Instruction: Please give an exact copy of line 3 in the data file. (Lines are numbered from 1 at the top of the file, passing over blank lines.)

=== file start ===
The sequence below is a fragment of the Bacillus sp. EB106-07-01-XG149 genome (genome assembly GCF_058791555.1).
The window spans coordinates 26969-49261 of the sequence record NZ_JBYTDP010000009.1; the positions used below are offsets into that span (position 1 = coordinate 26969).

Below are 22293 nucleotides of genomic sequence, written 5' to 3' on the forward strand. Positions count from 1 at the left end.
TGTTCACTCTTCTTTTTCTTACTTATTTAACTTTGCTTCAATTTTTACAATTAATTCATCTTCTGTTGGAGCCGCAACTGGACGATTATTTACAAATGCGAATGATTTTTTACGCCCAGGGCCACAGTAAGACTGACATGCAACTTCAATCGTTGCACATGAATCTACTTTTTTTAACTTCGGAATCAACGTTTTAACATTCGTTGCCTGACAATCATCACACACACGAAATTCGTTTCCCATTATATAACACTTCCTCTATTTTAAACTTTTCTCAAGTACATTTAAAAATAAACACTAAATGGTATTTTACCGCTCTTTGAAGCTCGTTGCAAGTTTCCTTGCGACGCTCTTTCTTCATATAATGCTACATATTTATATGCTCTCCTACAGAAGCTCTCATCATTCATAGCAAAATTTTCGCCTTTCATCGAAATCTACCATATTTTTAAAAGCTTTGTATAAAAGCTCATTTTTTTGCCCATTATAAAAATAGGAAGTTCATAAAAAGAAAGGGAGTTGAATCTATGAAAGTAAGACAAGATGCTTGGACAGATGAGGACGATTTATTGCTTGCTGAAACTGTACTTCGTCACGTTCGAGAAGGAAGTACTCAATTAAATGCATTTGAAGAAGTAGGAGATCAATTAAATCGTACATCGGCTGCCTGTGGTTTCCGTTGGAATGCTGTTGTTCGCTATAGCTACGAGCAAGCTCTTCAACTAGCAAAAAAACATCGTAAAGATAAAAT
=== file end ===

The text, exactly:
Below are 22293 nucleotides of genomic sequence, written 5' to 3' on the forward strand. Positions count from 1 at the left end.